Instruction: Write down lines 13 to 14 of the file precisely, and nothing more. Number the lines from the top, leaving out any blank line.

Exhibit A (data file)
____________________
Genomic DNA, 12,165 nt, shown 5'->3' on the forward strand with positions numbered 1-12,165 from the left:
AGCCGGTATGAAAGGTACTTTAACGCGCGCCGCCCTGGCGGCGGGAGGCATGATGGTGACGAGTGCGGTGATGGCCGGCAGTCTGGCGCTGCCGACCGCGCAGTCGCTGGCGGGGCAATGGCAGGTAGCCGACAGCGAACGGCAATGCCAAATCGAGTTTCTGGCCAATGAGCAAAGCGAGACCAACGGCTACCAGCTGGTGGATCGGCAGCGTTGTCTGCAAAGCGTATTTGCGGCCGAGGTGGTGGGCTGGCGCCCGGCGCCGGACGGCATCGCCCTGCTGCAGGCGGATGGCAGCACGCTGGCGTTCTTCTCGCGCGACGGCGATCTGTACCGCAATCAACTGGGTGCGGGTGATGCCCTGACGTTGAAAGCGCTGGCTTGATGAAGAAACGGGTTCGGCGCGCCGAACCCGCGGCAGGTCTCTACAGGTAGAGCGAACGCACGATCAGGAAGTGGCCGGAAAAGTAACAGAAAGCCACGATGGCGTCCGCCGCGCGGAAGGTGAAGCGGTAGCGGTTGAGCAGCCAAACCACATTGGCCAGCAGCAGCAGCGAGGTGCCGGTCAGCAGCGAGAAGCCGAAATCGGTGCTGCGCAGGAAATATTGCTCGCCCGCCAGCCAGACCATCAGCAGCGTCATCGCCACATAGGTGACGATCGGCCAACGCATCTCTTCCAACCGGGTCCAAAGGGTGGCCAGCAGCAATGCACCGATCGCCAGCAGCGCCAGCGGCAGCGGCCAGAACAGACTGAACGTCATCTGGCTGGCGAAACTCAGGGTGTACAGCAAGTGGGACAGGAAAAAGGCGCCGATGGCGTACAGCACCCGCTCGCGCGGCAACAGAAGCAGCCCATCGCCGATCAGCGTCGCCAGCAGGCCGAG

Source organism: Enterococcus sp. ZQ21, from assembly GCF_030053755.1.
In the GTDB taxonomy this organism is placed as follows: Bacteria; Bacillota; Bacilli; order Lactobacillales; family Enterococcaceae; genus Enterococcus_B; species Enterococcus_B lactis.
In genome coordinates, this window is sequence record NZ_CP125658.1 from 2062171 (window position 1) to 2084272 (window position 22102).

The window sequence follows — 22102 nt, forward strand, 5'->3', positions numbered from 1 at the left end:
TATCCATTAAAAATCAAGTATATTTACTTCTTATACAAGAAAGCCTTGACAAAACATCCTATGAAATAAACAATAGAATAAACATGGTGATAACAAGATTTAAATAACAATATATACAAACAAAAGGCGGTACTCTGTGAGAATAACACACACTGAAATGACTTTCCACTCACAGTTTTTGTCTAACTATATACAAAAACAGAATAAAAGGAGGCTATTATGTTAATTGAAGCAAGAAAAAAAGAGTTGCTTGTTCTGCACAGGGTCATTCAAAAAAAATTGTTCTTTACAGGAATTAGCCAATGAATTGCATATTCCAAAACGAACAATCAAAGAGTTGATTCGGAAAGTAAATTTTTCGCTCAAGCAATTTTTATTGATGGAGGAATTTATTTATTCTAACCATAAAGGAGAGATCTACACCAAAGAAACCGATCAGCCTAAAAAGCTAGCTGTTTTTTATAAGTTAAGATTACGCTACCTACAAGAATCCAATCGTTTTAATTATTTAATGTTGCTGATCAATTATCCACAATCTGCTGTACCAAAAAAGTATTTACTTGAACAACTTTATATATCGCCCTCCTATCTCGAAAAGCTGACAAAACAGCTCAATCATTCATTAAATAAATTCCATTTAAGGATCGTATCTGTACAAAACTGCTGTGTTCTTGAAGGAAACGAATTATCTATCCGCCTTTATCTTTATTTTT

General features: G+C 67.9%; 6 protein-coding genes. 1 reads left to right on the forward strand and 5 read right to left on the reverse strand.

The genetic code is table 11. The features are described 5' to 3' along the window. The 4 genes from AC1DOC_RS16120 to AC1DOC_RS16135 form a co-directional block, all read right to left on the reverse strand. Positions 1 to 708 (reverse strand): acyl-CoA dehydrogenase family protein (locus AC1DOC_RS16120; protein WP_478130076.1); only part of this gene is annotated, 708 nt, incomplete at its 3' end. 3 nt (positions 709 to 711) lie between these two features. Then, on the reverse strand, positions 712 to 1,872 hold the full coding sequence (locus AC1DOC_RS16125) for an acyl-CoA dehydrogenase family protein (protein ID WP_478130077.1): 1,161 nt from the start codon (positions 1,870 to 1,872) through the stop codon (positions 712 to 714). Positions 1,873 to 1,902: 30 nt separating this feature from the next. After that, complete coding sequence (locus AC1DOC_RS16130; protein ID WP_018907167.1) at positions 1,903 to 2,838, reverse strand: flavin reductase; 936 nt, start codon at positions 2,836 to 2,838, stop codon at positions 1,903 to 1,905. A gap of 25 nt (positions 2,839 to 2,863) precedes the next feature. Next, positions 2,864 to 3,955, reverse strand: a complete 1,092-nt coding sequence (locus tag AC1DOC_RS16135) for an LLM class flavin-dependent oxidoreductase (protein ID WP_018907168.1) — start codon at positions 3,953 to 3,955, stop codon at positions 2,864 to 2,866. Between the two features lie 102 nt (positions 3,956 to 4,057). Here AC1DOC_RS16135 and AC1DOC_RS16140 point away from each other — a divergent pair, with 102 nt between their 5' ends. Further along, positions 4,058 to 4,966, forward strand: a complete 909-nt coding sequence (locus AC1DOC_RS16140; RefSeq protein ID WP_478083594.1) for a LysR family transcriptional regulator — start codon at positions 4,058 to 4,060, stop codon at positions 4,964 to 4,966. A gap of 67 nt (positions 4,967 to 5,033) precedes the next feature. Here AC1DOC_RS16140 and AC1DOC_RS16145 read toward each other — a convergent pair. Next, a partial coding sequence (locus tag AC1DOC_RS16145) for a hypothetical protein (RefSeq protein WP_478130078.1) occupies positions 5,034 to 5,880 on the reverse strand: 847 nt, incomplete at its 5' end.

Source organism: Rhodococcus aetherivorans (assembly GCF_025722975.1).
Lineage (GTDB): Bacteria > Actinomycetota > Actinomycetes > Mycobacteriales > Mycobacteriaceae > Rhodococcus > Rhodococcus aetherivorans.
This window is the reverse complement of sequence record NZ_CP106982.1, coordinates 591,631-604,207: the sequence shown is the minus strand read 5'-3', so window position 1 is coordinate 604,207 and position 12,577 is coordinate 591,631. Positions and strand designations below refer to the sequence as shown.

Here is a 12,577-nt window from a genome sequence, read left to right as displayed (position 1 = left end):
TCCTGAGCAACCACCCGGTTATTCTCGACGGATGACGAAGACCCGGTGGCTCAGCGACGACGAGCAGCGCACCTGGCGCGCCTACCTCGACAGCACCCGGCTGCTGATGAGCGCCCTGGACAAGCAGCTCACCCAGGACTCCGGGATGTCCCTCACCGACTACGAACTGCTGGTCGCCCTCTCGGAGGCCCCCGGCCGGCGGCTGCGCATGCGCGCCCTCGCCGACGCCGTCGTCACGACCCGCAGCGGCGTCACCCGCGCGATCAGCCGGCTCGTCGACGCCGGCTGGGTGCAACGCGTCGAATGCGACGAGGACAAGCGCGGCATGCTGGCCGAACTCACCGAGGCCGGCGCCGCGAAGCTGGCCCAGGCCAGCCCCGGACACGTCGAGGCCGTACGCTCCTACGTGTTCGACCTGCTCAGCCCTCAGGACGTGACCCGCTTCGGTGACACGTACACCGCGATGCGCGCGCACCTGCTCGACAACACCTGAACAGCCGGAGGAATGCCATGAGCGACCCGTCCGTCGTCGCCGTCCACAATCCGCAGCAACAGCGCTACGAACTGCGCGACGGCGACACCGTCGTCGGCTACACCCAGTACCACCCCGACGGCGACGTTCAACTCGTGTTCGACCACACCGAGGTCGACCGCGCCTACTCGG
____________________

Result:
Here is a 12,577-nt window from a genome sequence, read left to right as displayed (position 1 = left end):
TCCTGAGCAACCACCCGGTTATTCTCGACGGATGACGAAGACCCGGTGGCTCAGCGACGACGAGCAGCGCACCTGGCGCGCCTACCTCGACAGCACCCGGCTGCTGATGAGCGCCCTGGACAAGCAGCTCACCCAGGACTCCGGGATGTCCCTCACCGACTACGAACTGCTGGTCGCCCTCTCGGAGGCCCCCGGCCGGCGGCTGCGCATGCGCGCCCTCGCCGACGCCGTCGTCACGACCCGCAGCGGCGTCACCCGCGCGATCAGCCGGCTCGTCGACGCCGGCTGGGTGCAACGCGTCGAATGCGACGAGGACAAGCGCGGCATGCTGGCCGAACTCACCGAGGCCGGCGCCGCGAAGCTGGCCCAGGCCAGCCCCGGACACGTCGAGGCCGTACGCTCCTACGTGTTCGACCTGCTCAGCCCTCAGGACGTGACCCGCTTCGGTGACACGTACACCGCGATGCGCGCGCACCTGCTCGACAACACCTGAACAGCCGGAGGAATGCCATGAGCGACCCGTCCGTCGTCGCCGTCCACAATCCGCAGCAACAGCGCTACGAACTGCGCGACGGCGACACCGTCGTCGGCTACACCCAGTACCACCCCGACGGCGACGTTCAACTCGTGTTCGACCACACCGAGGTCGACCGCGCCTACTCGG